Myth #4: Podiatrists use expensive walkfit shoe inserts to deal with everything.

Area of the unique benefits of a podiatrist over another specialist who has cross-treatment of foot problems is the podiatrist’s education and understanding of the concept of biomechanics. The foot includes an unique structural, physiological, and engineering relationship using the ground when it comes to movement. Biomechanics involves the study of this relationship. A part of a podiatrist’s education is knowing this relationship, how it factors into foot disease and injury, and how it may be manipulated to avoid injury and disease. One of the biggest advances in this field within the last half a century has been the development of the orthotic. Although any store-bought insert has become called an orthotic, the traditional and much more accurate description of the orthotic is really a molded plastic or composite insert which was formed on the type of one’s foot. This feet are manipulated during the modeling process such that the foot joint that controls flattening and excessive arching is locked in an accepted zero degree position, thus ensuring the resulting orthotic will hold the arch inside a biomechanically ideal position. Since many common foot injuries are based on excessive foot flattening, or less commonly a high arch, orthotics contribute in stabilizing and preventing that disease process. Orthotics are utilized included in cure plan for many foot conditions, but aren’t a panacea for everything, and for that reason use is restricted to conditions for which they will be of benefit. As a prescription device, they unfortunately are costly (comparable with lots of high quality eyeglasses). However, they are durable, and should last a long time as long as one’s foot structure doesn’t change much over time.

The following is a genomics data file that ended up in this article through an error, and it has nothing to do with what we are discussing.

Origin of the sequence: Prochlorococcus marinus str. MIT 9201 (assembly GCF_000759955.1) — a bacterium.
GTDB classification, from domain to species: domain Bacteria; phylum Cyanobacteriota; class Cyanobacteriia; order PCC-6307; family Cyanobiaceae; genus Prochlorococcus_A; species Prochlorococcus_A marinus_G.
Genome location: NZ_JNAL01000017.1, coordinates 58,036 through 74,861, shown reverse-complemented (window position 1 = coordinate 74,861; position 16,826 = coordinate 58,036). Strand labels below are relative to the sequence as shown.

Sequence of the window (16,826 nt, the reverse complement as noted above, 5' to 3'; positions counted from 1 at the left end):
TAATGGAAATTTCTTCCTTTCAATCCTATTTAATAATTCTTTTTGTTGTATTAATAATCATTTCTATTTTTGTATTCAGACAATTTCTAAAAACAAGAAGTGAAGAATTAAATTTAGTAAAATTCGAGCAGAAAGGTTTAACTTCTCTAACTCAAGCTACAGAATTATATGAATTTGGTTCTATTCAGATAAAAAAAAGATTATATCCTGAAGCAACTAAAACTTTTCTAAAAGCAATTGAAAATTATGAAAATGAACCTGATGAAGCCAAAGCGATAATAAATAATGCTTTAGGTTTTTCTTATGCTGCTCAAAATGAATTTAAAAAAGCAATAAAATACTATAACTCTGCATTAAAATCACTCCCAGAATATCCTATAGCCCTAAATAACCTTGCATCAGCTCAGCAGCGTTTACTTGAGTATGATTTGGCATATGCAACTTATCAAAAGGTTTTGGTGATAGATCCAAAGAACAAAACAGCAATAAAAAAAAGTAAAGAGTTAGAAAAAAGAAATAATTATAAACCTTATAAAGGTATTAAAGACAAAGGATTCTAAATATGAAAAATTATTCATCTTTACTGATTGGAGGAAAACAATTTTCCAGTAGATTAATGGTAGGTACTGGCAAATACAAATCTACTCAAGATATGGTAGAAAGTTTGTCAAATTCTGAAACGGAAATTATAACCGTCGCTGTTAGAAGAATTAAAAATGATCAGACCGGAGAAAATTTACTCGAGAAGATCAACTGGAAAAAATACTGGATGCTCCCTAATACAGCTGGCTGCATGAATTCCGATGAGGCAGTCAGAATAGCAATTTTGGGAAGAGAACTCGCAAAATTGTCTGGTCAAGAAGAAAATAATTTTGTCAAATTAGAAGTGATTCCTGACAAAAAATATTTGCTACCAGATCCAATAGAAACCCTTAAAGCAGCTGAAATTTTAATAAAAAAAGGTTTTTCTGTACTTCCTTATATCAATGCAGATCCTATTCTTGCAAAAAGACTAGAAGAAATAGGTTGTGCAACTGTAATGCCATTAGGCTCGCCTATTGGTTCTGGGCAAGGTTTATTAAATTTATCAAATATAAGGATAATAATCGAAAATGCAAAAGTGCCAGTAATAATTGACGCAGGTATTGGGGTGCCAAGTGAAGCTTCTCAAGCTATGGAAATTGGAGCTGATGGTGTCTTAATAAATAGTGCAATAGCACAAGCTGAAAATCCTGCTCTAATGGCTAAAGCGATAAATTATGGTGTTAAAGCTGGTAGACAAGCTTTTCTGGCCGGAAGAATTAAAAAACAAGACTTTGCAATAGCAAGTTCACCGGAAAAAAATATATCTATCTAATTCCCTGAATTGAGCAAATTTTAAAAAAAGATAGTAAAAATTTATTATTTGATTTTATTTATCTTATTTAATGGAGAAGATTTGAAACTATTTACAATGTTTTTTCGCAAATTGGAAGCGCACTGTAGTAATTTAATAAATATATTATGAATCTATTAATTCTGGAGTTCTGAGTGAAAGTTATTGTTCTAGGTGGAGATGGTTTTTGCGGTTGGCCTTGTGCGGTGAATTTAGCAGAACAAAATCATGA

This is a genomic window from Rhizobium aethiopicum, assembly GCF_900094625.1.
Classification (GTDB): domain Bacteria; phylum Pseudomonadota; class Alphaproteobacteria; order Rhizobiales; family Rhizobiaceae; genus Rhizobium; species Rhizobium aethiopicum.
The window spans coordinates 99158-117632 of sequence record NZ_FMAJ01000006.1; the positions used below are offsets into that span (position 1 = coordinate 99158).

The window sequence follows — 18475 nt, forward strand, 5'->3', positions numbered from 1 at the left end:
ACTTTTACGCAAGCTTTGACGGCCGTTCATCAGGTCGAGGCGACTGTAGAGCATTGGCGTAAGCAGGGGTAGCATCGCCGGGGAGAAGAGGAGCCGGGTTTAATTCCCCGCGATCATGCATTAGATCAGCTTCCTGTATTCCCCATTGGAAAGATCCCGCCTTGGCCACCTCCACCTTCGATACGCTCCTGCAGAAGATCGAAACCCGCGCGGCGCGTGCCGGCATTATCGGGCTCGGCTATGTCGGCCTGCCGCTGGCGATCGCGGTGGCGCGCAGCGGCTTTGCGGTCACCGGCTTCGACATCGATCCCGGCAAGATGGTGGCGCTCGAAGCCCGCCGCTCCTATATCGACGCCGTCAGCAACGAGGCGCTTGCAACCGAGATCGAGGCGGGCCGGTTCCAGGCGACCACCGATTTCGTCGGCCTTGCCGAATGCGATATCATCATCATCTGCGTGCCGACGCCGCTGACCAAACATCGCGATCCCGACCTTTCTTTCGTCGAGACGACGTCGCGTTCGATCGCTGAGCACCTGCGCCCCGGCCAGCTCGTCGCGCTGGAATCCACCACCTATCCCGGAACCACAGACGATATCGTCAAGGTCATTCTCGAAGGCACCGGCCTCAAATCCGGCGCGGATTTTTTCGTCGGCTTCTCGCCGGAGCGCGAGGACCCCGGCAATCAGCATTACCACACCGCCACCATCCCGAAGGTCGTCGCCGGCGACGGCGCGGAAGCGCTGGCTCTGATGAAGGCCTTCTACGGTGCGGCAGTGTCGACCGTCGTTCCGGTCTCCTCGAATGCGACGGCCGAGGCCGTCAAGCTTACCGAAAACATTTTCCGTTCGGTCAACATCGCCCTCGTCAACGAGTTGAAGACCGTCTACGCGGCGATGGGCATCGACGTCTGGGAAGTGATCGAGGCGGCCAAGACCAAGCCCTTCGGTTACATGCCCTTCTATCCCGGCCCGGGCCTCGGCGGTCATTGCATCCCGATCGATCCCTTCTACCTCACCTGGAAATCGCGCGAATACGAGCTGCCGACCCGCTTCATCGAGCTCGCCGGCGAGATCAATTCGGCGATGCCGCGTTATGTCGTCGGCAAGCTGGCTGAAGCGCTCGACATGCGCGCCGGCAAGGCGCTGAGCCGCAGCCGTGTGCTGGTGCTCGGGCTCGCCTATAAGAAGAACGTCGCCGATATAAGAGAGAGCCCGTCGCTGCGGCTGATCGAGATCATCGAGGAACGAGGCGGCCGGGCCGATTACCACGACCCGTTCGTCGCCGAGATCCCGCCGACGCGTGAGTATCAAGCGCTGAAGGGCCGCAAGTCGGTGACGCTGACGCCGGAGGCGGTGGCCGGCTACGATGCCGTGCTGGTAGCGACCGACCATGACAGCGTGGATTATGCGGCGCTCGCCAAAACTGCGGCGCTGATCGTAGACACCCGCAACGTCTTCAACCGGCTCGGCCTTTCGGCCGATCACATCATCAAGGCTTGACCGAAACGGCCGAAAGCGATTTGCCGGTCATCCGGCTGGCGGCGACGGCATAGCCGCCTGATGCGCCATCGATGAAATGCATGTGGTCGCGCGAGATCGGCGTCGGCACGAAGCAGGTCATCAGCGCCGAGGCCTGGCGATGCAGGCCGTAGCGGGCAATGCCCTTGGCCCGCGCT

Myth #5: “Bone doctors” are better educated to treat foot injuries than podiatrists.

Orthopedic surgeons share with podiatrists treatment of most of the same conditions that involve the foot and ankle. However, most general orthopedic surgeons aren’t as specially been trained in foot and ankle medicine and surgery as modern podiatrists, with many of the experience lying inside the scope of trauma and fracture care. While orthopedic surgeons are experienced specialists who succeed in treating other areas of the body, they’ve less training in elective foot reconstruction, non-surgical management of the foot, and foot biomechanics. You will find orthopedic surgeons who focus on the foot and ankle, with increased fellowship training and experience. However, these fellowships are short compared with an average podiatry residency, and emphasize surgical treatment over non-surgical treatment. By contrast, most podiatrists practice a mix of non-surgical medical therapy and surgical intervention, and also have established themselves as the first line specialist for foot and ankle conditions because of their comprehensive training and breadth of treatment capabilities.

By comprehending the role that podiatrists play in modern medicine, old myths about who provides foot care can be dispelled, and patients seeking expert proper care of the foot and ankle will find the right physician to provide that treatment.